Gambling is risking something of value, with consciousness of the risks and hope of gain, on an event determined at least in part by chance. It includes betting on sports, games of skill such as bridge or chess, and lottery-type activities such as bingo or buying scratch-off tickets. It also includes betting on an uncertain future event such as a horse race or a political election.
When gambling is done for fun and not for profit, it can be a great way to socialize with friends, meet new people or just get away from the stress of everyday life. However, when problems develop, it becomes no longer about entertainment and can become a source of addiction.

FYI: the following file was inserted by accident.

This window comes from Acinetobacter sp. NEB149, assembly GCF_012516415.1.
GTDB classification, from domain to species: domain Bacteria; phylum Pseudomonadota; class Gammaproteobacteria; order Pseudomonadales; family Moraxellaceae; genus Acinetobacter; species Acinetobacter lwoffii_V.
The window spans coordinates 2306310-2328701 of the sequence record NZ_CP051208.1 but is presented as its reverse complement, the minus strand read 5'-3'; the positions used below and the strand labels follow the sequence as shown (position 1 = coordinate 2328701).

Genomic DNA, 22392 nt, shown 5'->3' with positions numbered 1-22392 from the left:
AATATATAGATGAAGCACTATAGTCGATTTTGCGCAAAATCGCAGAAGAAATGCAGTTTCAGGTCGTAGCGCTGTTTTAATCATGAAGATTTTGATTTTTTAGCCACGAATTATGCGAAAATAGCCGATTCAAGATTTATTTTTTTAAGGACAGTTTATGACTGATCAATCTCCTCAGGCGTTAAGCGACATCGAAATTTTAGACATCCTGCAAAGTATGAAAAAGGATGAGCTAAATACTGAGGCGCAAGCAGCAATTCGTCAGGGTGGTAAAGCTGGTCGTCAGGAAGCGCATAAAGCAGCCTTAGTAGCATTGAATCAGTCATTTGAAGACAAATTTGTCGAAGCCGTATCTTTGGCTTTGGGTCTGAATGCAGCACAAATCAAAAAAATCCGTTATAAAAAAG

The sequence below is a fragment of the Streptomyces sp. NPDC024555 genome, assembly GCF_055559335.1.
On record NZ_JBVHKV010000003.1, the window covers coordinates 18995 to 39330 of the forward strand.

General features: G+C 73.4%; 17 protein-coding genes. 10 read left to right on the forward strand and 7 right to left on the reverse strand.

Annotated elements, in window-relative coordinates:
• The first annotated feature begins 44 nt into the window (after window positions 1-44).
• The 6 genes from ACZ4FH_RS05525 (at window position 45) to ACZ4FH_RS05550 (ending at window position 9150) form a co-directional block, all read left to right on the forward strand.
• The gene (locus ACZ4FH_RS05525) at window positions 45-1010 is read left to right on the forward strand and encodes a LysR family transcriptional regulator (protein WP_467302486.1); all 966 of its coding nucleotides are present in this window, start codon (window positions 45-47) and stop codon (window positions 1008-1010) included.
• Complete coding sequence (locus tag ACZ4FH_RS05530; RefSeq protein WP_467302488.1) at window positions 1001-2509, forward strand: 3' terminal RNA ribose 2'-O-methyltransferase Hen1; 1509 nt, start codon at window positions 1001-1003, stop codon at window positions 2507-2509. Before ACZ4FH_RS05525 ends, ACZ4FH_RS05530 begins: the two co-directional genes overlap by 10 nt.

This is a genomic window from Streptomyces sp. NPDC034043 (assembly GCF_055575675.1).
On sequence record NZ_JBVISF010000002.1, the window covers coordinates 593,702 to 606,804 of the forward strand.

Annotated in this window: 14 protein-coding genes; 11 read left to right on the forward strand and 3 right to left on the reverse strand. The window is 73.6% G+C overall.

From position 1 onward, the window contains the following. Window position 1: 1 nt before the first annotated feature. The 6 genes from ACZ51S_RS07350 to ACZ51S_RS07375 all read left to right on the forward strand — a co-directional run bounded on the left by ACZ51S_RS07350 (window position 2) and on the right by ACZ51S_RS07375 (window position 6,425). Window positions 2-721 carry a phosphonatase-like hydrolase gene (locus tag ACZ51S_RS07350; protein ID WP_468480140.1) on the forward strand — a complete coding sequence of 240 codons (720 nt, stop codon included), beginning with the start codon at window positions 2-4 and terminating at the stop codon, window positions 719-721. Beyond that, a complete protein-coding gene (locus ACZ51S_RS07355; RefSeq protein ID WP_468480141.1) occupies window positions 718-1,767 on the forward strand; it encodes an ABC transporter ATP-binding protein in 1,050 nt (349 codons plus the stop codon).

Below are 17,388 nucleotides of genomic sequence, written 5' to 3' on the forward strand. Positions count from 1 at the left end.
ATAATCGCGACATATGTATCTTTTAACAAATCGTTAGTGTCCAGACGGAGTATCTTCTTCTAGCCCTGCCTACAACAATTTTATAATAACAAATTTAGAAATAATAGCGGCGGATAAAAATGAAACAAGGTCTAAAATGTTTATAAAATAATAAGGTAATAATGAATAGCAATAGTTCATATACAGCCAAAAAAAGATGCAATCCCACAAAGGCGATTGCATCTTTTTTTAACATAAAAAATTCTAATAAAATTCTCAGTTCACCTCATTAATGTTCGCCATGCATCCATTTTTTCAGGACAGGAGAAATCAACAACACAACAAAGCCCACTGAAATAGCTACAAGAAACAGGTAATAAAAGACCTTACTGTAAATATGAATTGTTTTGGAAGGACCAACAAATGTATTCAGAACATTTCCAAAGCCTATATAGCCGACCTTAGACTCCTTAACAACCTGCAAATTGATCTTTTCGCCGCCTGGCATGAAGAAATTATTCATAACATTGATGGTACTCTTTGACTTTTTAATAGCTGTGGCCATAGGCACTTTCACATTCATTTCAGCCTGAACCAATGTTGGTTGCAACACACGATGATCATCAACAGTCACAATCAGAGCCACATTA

Problem gambling changes the reward pathway in your brain, triggering an uncontrollable desire to win and keep playing. It can be difficult to stop because, like other addictive behaviors, gambling triggers a neurotransmitter called dopamine that makes you feel good when you are winning. This is a useful response when you are practicing a new skill, but for gamblers, it can be dangerously addictive.
Problematic gambling can cause many negative impacts, including increased debt and financial stress for the gambler, and escalating into bankruptcy and homelessness. These impacts can be observed on a personal level, interpersonally or at a community/society level. In the context of public health, negative gambling impacts can be measured using disability weights, which consider a person’s burden of illness and their quality of life.